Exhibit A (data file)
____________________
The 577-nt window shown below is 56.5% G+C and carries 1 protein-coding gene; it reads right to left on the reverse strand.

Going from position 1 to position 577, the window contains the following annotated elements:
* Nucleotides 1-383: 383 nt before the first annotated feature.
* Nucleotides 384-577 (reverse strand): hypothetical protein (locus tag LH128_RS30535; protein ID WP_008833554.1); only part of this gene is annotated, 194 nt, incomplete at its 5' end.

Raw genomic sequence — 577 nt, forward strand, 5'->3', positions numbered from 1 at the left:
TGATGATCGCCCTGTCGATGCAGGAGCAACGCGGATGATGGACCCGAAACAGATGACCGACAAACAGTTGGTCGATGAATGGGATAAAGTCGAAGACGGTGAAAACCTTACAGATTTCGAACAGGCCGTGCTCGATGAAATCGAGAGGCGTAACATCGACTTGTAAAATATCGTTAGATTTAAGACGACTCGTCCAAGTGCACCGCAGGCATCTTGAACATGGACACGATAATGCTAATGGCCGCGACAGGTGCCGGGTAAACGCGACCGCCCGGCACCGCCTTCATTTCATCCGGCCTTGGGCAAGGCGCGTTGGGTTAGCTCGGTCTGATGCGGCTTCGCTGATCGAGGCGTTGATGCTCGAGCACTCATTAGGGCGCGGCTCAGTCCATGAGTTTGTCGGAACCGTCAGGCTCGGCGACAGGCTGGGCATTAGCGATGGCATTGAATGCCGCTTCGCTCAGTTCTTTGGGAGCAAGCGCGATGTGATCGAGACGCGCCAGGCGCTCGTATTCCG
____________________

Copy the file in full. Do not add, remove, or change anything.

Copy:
The 577-nt window shown below is 56.5% G+C and carries 1 protein-coding gene; it reads right to left on the reverse strand.

Going from position 1 to position 577, the window contains the following annotated elements:
* Nucleotides 1-383: 383 nt before the first annotated feature.
* Nucleotides 384-577 (reverse strand): hypothetical protein (locus tag LH128_RS30535; protein ID WP_008833554.1); only part of this gene is annotated, 194 nt, incomplete at its 5' end.

Raw genomic sequence — 577 nt, forward strand, 5'->3', positions numbered from 1 at the left:
TGATGATCGCCCTGTCGATGCAGGAGCAACGCGGATGATGGACCCGAAACAGATGACCGACAAACAGTTGGTCGATGAATGGGATAAAGTCGAAGACGGTGAAAACCTTACAGATTTCGAACAGGCCGTGCTCGATGAAATCGAGAGGCGTAACATCGACTTGTAAAATATCGTTAGATTTAAGACGACTCGTCCAAGTGCACCGCAGGCATCTTGAACATGGACACGATAATGCTAATGGCCGCGACAGGTGCCGGGTAAACGCGACCGCCCGGCACCGCCTTCATTTCATCCGGCCTTGGGCAAGGCGCGTTGGGTTAGCTCGGTCTGATGCGGCTTCGCTGATCGAGGCGTTGATGCTCGAGCACTCATTAGGGCGCGGCTCAGTCCATGAGTTTGTCGGAACCGTCAGGCTCGGCGACAGGCTGGGCATTAGCGATGGCATTGAATGCCGCTTCGCTCAGTTCTTTGGGAGCAAGCGCGATGTGATCGAGACGCGCCAGGCGCTCGTATTCCG